The so-called warming ‘hiatus’ over the past decade and a half is no reason for complacency on future warming. Mathematics teaches us that 15 years is simply too short a period from which to draw statistically valid conclusions.
Is global warming slowing down?
Is the past 10 to 15 years — which have seen little net change in the average surface temperature of the Earth despite ever-larger carbon dioxide emissions — an indication that climate change will not be as bad as previously projected? That the atmosphere is less sensitive to carbon dioxide than many scientists have concluded based on their understanding of the scientific evidence? That the warnings from those in-the-know are overblown and the world can keep burning fossil fuels?
These questions, percolating for a few months in the blogosphere, came to a head with a recent article in The Economist questioning climate sensitivity — the amount of surface warming expected for a doubling of atmospheric carbon dioxide levels. “The climate may be heating up less in response to greenhouse-gas emissions than was once thought,” read the article’s tagline. “But that does not mean the problem is going away.”
The second half of that conclusion is certainly right. Even if climate sensitivity is somewhat less than the IPCC’s median value of about 3 degrees Celsius, atmospheric carbon dioxide levels are increasing exponentially, so a smaller value merely buys an extra decade or two until the same amount of warming is reached.
But is the climate less sensitive to greenhouse gases like carbon dioxide and methane than has been forecast?
How Much of a Slowdown?
While there’s no doubt that the Earth’s recent surface temperature has not leaped ahead like it did in the 1980s and 1990s, it hasn’t exactly shown a flat trend over the last decade and a half.
Each of the three most-cited datasets estimating average surface temperature shows warming over the last 15 years (180 months): GISS: 0.11 C; HadCRUT4: 0.07 C; and NCDC 0.07 C (.2, .13, and .13 F respectively).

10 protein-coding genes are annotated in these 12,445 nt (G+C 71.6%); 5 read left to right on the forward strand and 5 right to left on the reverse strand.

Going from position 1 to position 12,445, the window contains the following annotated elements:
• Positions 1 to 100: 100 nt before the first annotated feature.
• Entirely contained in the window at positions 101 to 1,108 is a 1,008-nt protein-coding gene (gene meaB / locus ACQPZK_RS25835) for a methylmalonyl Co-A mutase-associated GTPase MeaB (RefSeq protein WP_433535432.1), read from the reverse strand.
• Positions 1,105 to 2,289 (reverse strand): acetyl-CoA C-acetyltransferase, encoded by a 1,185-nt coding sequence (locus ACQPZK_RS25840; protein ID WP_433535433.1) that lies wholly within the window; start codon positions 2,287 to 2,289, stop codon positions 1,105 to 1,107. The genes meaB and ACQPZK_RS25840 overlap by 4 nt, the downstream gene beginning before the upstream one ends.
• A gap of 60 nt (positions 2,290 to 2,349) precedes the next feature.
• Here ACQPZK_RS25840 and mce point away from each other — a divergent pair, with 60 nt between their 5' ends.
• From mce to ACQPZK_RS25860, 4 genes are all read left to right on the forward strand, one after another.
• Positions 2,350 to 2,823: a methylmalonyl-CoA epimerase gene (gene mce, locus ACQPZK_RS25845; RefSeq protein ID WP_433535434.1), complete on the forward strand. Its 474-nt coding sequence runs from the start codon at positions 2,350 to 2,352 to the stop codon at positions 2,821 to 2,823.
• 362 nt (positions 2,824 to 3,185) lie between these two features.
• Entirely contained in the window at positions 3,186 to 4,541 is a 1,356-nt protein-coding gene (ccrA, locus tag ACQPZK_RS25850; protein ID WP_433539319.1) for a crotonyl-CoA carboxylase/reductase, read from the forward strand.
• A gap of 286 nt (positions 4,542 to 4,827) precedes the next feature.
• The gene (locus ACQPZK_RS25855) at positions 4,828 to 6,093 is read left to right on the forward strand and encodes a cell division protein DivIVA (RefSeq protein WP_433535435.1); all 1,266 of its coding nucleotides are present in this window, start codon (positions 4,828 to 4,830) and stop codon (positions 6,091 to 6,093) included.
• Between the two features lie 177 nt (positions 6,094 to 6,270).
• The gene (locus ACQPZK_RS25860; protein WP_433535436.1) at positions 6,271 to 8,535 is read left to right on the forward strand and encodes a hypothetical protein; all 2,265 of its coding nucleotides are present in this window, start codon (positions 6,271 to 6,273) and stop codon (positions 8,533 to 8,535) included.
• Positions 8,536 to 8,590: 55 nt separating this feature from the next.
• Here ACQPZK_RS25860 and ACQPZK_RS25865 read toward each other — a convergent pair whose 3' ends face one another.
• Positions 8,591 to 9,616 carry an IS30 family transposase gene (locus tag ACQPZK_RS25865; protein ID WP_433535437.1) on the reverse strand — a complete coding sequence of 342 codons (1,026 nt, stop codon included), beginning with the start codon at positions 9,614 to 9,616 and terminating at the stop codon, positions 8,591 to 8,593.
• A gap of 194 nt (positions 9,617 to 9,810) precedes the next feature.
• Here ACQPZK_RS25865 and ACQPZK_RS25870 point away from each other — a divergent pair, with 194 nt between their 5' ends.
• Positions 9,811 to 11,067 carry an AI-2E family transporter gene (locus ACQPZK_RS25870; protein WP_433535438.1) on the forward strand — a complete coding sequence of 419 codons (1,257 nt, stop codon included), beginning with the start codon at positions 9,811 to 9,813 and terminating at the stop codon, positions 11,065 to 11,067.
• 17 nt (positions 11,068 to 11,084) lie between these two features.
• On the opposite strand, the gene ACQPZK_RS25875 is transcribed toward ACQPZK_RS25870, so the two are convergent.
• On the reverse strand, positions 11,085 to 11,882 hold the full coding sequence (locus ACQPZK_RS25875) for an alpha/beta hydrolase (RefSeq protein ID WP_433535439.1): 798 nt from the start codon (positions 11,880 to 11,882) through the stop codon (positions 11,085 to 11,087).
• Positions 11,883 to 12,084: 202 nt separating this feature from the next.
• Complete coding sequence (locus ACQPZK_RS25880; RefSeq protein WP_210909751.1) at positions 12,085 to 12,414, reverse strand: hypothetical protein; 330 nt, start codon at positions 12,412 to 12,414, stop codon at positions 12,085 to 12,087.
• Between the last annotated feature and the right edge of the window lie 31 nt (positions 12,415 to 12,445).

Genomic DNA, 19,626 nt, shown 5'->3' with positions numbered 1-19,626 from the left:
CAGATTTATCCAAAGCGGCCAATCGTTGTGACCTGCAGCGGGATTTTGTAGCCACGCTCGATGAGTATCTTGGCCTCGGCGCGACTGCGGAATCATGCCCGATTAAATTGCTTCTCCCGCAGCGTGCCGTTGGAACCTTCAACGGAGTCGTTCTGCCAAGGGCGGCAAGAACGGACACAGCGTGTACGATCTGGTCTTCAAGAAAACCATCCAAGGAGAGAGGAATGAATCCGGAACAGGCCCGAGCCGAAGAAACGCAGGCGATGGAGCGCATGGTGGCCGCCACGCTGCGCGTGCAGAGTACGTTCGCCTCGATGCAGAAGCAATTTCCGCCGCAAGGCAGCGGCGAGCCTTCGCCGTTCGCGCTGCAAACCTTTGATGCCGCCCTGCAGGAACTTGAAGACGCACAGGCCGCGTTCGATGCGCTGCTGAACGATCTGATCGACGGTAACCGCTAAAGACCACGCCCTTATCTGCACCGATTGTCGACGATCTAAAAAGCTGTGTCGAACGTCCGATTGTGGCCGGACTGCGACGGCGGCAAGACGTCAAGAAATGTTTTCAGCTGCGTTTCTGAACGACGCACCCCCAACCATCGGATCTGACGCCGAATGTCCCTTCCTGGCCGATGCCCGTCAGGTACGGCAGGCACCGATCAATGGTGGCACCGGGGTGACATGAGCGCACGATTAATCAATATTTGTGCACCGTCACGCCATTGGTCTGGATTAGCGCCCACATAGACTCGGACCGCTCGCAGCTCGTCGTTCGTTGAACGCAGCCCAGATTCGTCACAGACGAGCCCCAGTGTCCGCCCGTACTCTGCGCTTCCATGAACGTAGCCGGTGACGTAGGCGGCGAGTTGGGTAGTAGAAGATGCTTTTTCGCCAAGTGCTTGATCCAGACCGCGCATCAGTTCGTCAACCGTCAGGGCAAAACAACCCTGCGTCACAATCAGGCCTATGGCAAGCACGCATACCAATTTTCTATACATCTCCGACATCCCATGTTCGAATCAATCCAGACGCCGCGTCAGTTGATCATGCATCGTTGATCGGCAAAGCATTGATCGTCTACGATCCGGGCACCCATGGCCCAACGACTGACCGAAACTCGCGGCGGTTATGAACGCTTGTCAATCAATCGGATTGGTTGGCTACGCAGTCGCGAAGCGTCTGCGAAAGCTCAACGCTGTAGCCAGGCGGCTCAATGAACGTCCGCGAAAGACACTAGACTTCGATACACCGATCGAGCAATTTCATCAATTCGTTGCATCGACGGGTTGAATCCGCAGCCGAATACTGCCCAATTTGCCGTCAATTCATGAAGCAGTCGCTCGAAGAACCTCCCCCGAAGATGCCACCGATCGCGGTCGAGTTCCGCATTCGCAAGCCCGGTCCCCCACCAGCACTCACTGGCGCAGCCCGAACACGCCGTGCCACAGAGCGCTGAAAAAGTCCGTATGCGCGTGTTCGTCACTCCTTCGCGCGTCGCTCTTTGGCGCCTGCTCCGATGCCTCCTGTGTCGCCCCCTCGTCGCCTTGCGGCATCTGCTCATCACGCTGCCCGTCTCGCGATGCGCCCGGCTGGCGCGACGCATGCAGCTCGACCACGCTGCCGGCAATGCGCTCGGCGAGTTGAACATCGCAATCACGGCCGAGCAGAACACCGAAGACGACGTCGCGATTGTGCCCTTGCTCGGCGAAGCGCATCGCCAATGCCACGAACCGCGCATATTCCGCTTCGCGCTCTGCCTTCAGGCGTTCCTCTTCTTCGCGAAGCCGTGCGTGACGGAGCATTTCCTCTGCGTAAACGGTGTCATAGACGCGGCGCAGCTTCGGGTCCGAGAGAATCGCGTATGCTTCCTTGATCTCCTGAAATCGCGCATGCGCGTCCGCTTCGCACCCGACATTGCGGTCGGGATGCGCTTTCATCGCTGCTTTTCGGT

Like all measured numbers, these data have uncertainties, as discussed in the sidebar at the end of this article.
These increases are certainly less than the warming rates of the 1980s and first half of the 1990s of about 0.15 to 0.20 C (.27 and .36 F respectively) and per decade. The earlier period may have provided an unrealistic view of the global warming signal, says Kevin Trenberth, climate scientist with the National Center for Atmospheric Research in Boulder, Co.
“One of the things emerging from several lines is that the IPCC has not paid enough attention to natural variability, on several time scales,” he says, especially El Niños and La Niñas, the Pacific Ocean phenomena that are not yet captured by climate models, and the longer term Pacific Decadal Oscillation (PDO) and Atlantic Multidecadal Oscillation (AMO) which have cycle lengths of about 60 years.
From about 1975, when global warming resumed sharply, until the 1997-98 El Niño, the PDO was in its positive, warm phase, and heat did not penetrate as deeply into the ocean. The PDO has since changed to its negative, cooler phase.
“It was a time when natural variability and global warming were going in the same direction, so it was much easier to find global warming,” Trenberth says. “Now the PDO has gone in the other direction, so some counter-effects are masking some of the global warming manifestations right at the surface.”
In a 2011 analysis, researchers Grant Foster and Stefan Rahmstorf tried to mathematically separate out the influences of El Niños and La Niñas, volcanic eruptions that can lead to cooling, and a recent decrease in the radiance of the Sun. They found that the surface has an underlying average warming trend of about 0.15 C (0.27 F) per decade, presumably resulting from greenhouse gases.
The Oceans are Heating Up
The slowdown of surface warming has led many scientists to ask: If ever-larger carbon dioxide emissions are trapping ever more heat, where is the heat going?
The suspicion is that it’s been heating up the oceans, and recent studies have provided a much clearer picture. Direct measurements show the oceans still gaining heat.
Using data collected over the last decade, researchers Virginie Guemas from Météo-France and colleagues have shown a retrospective prediction at least five years in advance of the recent temperature pause, and they attribute it to increased ocean heat uptake, especially of the top 700 meters of the oceans, with 65 percent of it in the tropical Pacific and Atlantic Oceans.